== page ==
For the last point from the near nothing i read, Dogen didn’t look as some TVpreacher, i don’t remember him making tons of money, so it seems to me, as a whole, a big heap of crap.

    I think the author wanted to make money with a scandal book and a bunch of idiots with no real life bought his load and went around (on the net) parading selfrighteously pointing fingers.

    Screw them 🙂

  17. Proulx Michel
    Proulx Michel March 21, 2014 at 4:30 pm |

    It seems that one of the reasons for some to affirm that Dogen didn’t go to China is his description of one or two monasteries in Ningbo does not correspond to what is seen nowadays. However, more recent archeological research have shown that Dogen’s description do fit with what has been found in those excavations.
    This is the same as with words. Interpreting a 16th century word at the light of the modern meaning of such word can be totally leading to misunderstanding. What with the word “desert” in Dowland’s “Lachrimae”? He’s not talking about some sort of geographical waste. He’s talking about “merits”!!!

    Boubi: “Mort aux cons!” (Death to asses)
    De Gaulle: “Vaste programme!”

    1. Fred
      Fred March 21, 2014 at 5:20 pm |
    2. boubi
      boubi March 22, 2014 at 3:17 am |

      Same morrons said that Marco Polo didn’t go to China, must have read it all on Lonely Planet, while smoking pot in Goa.

  18. Mark Foote
    Mark Foote March 21, 2014 at 5:35 pm |

    I have read Bielefeldt’s book. Somebody took a wrong turn, over on that other site.

    I can’t even read the site; usually I find some redeeming merit in what people are saying, and something to relate to, but although I tried I couldn’t keep reading either side of that dialogue.

    It’s true that apparently the first attempt at a manual of zazen was relatively late, in China in the 12th century or so (think I got that from Bielefeldt!). Nevertheless, the scuttlebutt is that the first patriarch in China sat nine years in front of a wall. Bielefeldt so disbelieved in Dogen that he spent a year at Antaiji, organized a Dogen anniversary conference at Stanford (1998?), and has been part of a project at Stanford translating Dogen’s Shobogenzo. Uh-huh.

    It’s easy to understand the general lack of any mention of zazen in the Chinese Zen texts (Bill Porter aka Red Pine says in “Zen Baggage” that he likes to call it zen even in China, apparently there’s a province in China where it was described with the Chinese precursor of the “Zen” and not Ch’an); think of how many times Brad has actually discussed instruction for zazen here on his blog. Not so easy to talk about.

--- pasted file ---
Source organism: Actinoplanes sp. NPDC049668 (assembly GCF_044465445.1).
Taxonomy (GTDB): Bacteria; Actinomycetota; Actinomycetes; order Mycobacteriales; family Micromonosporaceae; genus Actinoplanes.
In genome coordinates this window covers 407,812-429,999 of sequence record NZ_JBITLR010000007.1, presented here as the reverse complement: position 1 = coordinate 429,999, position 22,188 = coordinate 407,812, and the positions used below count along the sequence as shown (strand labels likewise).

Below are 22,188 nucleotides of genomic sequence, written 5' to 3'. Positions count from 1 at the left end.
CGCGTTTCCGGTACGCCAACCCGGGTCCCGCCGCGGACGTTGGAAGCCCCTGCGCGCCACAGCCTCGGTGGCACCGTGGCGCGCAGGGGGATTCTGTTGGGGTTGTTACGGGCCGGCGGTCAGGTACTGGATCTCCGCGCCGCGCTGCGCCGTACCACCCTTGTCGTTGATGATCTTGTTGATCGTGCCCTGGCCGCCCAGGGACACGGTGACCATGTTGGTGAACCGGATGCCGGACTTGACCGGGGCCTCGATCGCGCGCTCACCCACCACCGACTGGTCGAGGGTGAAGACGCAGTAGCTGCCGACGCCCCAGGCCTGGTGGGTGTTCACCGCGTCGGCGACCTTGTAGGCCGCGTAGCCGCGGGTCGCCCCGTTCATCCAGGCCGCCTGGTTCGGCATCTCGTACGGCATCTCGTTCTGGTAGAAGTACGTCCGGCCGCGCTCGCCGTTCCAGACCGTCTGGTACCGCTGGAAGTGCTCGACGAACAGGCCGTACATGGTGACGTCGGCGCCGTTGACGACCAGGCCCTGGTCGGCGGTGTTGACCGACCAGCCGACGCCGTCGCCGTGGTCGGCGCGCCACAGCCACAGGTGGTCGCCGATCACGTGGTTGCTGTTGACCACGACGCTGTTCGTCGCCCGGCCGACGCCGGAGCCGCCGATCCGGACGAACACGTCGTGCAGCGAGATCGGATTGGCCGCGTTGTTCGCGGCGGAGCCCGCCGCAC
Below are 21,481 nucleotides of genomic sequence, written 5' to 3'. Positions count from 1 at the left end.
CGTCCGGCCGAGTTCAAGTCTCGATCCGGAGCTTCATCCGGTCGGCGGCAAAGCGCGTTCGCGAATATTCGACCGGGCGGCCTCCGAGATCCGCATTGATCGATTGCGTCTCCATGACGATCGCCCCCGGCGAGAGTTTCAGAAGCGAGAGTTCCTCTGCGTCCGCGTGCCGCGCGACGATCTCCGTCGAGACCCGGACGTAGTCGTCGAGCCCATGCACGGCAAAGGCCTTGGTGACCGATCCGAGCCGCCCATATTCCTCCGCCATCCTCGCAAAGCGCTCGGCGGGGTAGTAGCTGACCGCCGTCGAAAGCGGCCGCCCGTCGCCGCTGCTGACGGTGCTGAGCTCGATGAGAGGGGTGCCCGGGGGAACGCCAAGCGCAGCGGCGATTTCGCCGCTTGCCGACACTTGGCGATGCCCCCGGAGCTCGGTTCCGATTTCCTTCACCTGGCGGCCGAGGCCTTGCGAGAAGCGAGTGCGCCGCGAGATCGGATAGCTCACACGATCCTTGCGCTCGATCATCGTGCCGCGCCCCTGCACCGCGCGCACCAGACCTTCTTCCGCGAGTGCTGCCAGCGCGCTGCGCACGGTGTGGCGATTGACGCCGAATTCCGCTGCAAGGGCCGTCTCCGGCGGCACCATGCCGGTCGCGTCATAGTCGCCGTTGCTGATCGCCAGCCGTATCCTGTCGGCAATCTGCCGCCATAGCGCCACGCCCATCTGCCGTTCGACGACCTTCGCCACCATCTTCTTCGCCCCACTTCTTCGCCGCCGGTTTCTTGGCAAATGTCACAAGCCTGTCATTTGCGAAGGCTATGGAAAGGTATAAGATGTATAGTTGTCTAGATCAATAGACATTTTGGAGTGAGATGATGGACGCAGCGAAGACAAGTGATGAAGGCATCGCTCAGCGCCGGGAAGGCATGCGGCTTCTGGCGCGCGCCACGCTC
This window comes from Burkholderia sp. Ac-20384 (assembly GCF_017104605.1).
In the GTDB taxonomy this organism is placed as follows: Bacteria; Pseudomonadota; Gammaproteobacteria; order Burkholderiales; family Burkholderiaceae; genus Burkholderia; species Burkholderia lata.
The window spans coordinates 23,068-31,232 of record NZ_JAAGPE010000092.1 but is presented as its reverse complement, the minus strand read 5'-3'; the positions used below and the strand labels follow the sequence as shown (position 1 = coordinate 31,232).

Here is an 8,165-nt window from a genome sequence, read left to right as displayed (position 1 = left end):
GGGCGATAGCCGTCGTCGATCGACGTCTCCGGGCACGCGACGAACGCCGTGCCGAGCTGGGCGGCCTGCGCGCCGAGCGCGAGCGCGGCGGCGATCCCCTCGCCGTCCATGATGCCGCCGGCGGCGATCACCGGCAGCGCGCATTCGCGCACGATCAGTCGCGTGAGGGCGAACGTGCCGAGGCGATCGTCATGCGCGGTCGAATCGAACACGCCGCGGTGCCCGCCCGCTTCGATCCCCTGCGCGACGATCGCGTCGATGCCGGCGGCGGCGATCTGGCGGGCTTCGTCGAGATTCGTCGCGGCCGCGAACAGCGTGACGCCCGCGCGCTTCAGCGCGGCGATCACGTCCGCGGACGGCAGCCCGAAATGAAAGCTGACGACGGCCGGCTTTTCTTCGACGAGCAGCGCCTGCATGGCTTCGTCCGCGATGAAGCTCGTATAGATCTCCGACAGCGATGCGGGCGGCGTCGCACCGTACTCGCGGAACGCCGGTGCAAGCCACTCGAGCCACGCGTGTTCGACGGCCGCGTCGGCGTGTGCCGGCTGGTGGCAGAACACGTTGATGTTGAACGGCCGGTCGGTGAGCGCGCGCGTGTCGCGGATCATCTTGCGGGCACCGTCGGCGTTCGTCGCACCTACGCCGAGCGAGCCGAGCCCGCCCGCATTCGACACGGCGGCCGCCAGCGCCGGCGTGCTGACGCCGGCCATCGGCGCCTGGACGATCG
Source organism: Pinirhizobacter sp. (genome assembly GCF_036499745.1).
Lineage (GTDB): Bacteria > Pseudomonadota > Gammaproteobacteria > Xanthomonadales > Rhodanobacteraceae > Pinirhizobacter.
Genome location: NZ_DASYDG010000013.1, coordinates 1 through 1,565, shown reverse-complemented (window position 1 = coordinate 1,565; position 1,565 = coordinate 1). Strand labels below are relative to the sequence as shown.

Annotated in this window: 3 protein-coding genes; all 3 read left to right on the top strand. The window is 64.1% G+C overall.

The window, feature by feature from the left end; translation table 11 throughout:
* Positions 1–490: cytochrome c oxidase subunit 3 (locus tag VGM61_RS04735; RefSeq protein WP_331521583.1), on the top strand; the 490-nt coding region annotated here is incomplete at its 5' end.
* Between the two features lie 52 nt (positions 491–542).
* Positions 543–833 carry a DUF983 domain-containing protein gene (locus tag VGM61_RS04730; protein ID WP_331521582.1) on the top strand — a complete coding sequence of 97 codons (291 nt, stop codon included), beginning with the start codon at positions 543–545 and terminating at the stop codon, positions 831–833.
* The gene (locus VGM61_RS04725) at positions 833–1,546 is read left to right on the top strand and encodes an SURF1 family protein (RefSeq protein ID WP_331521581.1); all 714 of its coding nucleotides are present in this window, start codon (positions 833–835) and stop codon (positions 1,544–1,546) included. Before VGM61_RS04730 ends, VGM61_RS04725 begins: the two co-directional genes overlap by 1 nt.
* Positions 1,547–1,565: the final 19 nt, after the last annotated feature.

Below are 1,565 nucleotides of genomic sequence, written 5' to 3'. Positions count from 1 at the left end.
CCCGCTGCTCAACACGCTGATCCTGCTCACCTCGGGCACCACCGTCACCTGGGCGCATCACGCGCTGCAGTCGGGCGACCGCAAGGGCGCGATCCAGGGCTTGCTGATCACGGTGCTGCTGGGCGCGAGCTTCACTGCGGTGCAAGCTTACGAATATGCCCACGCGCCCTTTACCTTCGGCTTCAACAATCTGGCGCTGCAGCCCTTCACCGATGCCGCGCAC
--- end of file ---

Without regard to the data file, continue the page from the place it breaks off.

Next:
The teaching in China I think was a break-away from the fastidious attention to rules and details of the teaching in India, and I also imagine that Bodhidharma sat for nine years because he didn’t know what to say about practice in his new homeland– his interaction with the emperor was somewhat less than satisfying for the emperor at the time.

  19. fregas
    fregas March 21, 2014 at 5:59 pm |

    I like how according to the poster’s references, rinzai got around meditation through koan study and soto got around it by practicing shikantaza:

    “The two Japanese Zen churches, Rinzai and Soto, have their own characteristic ways of going about this: the former most often attacks absorption in trance as mindless quietism–what it sometimes calls the ‘ghost cave’ (kikatsu) of the spirit–and claims to replace it with the more dynamic technique of kanna, or koan study; the latter rejects the utilitarian component of contemplative technique–the striving, as it says, to ‘make a Buddha’ (sabutsu)—and offers in its stead what it considers the less psychologically limited, more spiritually profound practice of shikan taza, or ‘just sitting”.

    These seem to me to be both forms of meditation! They may just be different from what some monks were doing and different from each other.

  20. Jinzang
    Jinzang March 21, 2014 at 6:01 pm |

    Sorry to say this, but Zen attracts its share of cranks. I don’t mean Brad or any of the esteemed commenters here, but there’s a bunch of cranks out there who will tell you what Zen is REALLY ALL ABOUT and how you have missed the point entirely. And unlike New Age or Hindu cranks, who tend to be sweet and ethereal, the Zen cranks have a mean streak to them.

    1. Alan Sailer
      Alan Sailer March 22, 2014 at 12:10 pm |

      A few speculations:

      One guess would be that the (apparent) ambiguity of zen allows less grounded cranks to think that whatever crazy ideas they have are somehow true zen. They can then go full crank without fear of contradiction.

      Other traditions tend to have more settled dogma, which would make it easier to both identify and exclude cranks.

      Also, as Brad had written in the past, many people seeing zen from the outside think it is an “anything goes” tradition. So they feel free to plug in their id and go nuts.

      Finally, there is also the whole crazy wisdom section of zen tradition…


      1. Alan Sailer
        Alan Sailer March 22, 2014 at 1:39 pm |

        Another obvious thought: self selection ie hang around a lot of zen people and you are going to meet more crazy zen cranks.